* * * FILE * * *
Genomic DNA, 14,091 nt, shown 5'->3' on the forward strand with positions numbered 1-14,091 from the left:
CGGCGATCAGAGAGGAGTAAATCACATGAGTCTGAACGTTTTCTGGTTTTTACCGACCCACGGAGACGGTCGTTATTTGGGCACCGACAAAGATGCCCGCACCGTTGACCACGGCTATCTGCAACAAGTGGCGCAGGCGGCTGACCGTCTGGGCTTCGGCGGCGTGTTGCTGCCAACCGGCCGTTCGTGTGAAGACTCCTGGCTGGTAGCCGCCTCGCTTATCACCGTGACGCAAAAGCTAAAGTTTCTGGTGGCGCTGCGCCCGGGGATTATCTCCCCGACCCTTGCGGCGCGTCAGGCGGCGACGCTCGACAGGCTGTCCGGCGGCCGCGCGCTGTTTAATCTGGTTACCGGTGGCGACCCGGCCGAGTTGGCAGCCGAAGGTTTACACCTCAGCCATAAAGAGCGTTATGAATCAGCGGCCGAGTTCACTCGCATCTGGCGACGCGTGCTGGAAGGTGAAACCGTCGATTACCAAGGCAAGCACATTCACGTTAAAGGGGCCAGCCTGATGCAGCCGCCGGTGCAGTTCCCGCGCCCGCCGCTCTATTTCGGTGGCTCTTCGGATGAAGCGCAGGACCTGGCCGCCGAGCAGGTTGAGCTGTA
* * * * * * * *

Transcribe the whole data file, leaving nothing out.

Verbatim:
Genomic DNA, 14,091 nt, shown 5'->3' on the forward strand with positions numbered 1-14,091 from the left:
CGGCGATCAGAGAGGAGTAAATCACATGAGTCTGAACGTTTTCTGGTTTTTACCGACCCACGGAGACGGTCGTTATTTGGGCACCGACAAAGATGCCCGCACCGTTGACCACGGCTATCTGCAACAAGTGGCGCAGGCGGCTGACCGTCTGGGCTTCGGCGGCGTGTTGCTGCCAACCGGCCGTTCGTGTGAAGACTCCTGGCTGGTAGCCGCCTCGCTTATCACCGTGACGCAAAAGCTAAAGTTTCTGGTGGCGCTGCGCCCGGGGATTATCTCCCCGACCCTTGCGGCGCGTCAGGCGGCGACGCTCGACAGGCTGTCCGGCGGCCGCGCGCTGTTTAATCTGGTTACCGGTGGCGACCCGGCCGAGTTGGCAGCCGAAGGTTTACACCTCAGCCATAAAGAGCGTTATGAATCAGCGGCCGAGTTCACTCGCATCTGGCGACGCGTGCTGGAAGGTGAAACCGTCGATTACCAAGGCAAGCACATTCACGTTAAAGGGGCCAGCCTGATGCAGCCGCCGGTGCAGTTCCCGCGCCCGCCGCTCTATTTCGGTGGCTCTTCGGATGAAGCGCAGGACCTGGCCGCCGAGCAGGTTGAGCTGTA